“The Cape Doctor”
By E.J. Levy
Little, Brown (2021, 337 pp.)

“What makes a man, a life? How much is name and parentage, education or the accident of birth? How much is choice? How much of our lives’ making is in our hands and how much is forged by fate — the intersection of trajectories as mysterious as electricity’s conduction once seemed?”

Here muses our young heroine/hero in early 19th-century London, on the cusp of drastically altering her identity — from ill-favored daughter of poor relations to a promising nephew who embarks on a career as a brilliant surgeon. How could this be the same person?

Margaret Bulkley is a lackluster girl, born in Cork, Ireland, destined without education or prospects for an insipid life as a grocer’s daughter. But suddenly she grows in importance when her father, teetering on the edge of bankruptcy (thanks to the elder son’s profligate ways), threatens to disinherit her mother of her own house, and nine-year-old Margaret is enlisted as her mother’s emissary to court the favor of her famous painter uncle, Jonathan Perry, living a bohemian life in London.

Yet this is not a rural maid’s tale of ruination at the hands of a wily elder seducer — the plot of innumerable tales by Dickens himself. Instead, it becomes a triumphant, though heartbreaking story of emancipation, thanks largely to the wild imagination of the uncle Perry’s best friend, a darkly romantic Venezuelan revolutionary, General Fernando de Mirandus (“wonderful”), who believes this slip of a girl — the smart, quick study, Margaret — should go to medical school.

But how? In an age when girls were barred from entering higher education, and certainly from breaching the hoary halls of the medical school at University of Edinburgh in 1809, where only the wealth and class of Perry and Mirandus could allow admittance of Perry’s obscure but brilliant “nephew.”

She/he practices for the part, her mother coaching her in dress and hairstyle, but it is only by observing a gentleman handing down a lady from a coach in Hyde Park that Margaret, now James, grasps the key to impersonating a man: “Condescension was the key. Authority like a scarf settled on my shoulders.”

Newly minted James Perry passes in all senses of the word, despite his small stature and delicate hands, despite bullying and ridicule by older, rougher boys. He has a “muscle” for injustice, “casual humiliation of the vulnerable by the powerful struck me as monstrous,” he writes in this smoldering first-person narrative. His later posting as a military surgeon in Cape Town, South Africa, would allow him to utterly reinvent himself as a visionary force in the field of medicine — by his egalitarian approach, modern hygiene, disregard of drug quackery, first successful caesarean, containment of cholera and cure for syphilis. In short, Perry was a force of change.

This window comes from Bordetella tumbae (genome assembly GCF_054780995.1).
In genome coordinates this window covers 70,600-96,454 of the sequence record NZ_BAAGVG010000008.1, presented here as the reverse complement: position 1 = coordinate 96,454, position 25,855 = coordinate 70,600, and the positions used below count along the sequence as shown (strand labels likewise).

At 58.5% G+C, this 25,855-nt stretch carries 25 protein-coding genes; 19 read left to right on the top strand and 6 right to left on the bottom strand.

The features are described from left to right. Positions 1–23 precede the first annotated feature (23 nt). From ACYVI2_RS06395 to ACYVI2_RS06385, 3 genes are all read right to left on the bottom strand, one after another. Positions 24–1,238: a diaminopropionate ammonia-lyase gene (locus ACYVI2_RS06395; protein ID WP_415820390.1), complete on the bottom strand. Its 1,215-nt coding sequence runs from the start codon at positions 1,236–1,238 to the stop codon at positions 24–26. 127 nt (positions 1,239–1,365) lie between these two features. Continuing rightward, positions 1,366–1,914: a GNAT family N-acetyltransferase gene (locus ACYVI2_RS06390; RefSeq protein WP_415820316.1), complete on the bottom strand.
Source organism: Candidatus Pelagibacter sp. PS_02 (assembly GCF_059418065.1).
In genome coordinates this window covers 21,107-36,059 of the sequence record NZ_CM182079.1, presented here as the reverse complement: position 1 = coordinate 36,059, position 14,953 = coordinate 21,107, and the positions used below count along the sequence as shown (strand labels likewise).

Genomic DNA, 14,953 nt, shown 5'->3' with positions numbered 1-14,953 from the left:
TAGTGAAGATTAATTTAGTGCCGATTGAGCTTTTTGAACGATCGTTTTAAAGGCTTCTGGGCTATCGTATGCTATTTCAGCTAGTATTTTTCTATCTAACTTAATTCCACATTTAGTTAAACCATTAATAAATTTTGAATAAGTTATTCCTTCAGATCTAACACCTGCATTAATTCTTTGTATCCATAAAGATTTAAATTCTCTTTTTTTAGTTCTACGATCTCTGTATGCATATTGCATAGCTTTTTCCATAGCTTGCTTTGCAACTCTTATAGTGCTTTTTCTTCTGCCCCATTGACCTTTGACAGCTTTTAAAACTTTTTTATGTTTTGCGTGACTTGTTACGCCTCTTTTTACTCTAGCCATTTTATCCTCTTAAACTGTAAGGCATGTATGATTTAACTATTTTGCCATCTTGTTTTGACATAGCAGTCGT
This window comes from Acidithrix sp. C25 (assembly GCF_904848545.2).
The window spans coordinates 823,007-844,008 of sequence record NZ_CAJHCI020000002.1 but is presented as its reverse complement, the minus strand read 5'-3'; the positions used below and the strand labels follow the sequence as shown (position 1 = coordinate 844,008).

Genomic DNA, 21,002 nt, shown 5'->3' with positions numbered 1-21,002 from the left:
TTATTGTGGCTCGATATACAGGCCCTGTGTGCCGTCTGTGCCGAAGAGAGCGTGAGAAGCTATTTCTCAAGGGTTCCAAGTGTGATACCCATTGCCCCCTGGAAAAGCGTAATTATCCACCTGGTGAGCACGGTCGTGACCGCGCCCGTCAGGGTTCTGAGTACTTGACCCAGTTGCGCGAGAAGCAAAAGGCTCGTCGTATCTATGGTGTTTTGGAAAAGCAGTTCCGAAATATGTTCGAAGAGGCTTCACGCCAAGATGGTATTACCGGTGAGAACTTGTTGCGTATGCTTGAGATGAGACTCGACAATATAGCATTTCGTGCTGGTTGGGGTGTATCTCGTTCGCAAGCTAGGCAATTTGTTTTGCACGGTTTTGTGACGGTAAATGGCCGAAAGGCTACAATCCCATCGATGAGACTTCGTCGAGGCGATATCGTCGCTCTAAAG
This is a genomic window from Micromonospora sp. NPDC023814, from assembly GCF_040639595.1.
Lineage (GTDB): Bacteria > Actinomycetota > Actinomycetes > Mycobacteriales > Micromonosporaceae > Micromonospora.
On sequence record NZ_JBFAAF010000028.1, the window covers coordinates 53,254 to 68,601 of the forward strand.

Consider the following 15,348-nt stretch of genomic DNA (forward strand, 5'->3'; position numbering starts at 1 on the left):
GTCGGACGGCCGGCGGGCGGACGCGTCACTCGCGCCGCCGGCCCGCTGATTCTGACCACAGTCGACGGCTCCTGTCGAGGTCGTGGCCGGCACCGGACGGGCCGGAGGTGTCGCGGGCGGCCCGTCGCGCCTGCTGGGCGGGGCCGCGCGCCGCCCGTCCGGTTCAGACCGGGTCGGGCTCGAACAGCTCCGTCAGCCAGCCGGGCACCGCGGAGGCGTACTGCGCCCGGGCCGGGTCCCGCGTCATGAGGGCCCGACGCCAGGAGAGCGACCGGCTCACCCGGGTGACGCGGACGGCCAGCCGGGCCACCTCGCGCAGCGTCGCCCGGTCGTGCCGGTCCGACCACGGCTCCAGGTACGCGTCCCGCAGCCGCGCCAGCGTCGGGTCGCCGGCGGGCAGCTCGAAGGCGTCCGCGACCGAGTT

Author E.J. Levy, whose debut story collection “Love, in Theory” won the 2012 Flannery O’Connor Award and who teaches at Colorado State University, presents an elegant account of the historical Perry’s tortured — as in torn, ambivalent, tragically solitary — life. And ultimately this is an ardent, doomed love story a la Brontë, as Dr. Perry, who heals in a seemly miraculous fashion the ailing daughter of the Cape Governor, Lord Somerton, falls into a passionate, dangerous friendship with the handsome, vain governor — dangerous because the two are ever in danger of being found out as “sodomites.”

The irony is rich. The language Levy enlists for her hero’s narrative is steeped in quotes from Latin, Shakespeare, classical literature. There is everywhere a gorgeousness of description, Edwardian, Victorian, such as the first time young Margaret opens an elaborate volume of anatomy in Mirandus’ vast library and is smitten, not shocked, by the “unspeakably beautiful” images: “The bones before me looked like a geologic feature, a stone cavern perhaps, a cave, the pelvis etched there seemed carved by water, like river boulders, the spine rising from it like a knobbed tree trunk; images of dragons could not have compelled me more.”

In the end, General Mirandus is Perry’s first love, and the reader wants to go back, after reading his extravagant narrative, and hungrily search for the reason that the general ever had faith in the young Margaret: her boldness? Faith? Intelligence? James Perry never betrays that trust, although he is tempted to come out as a woman and become the Cape Town governor’s wife — he never betrays himself, his own identity, his own spirit.

“Although my life was predicated on a lie, a masquerade,” he writes, “it made possible an honest life: I might have to lie to others, but I did not have to lie to myself. Never to myself.”

reprinted with permission from The Taos News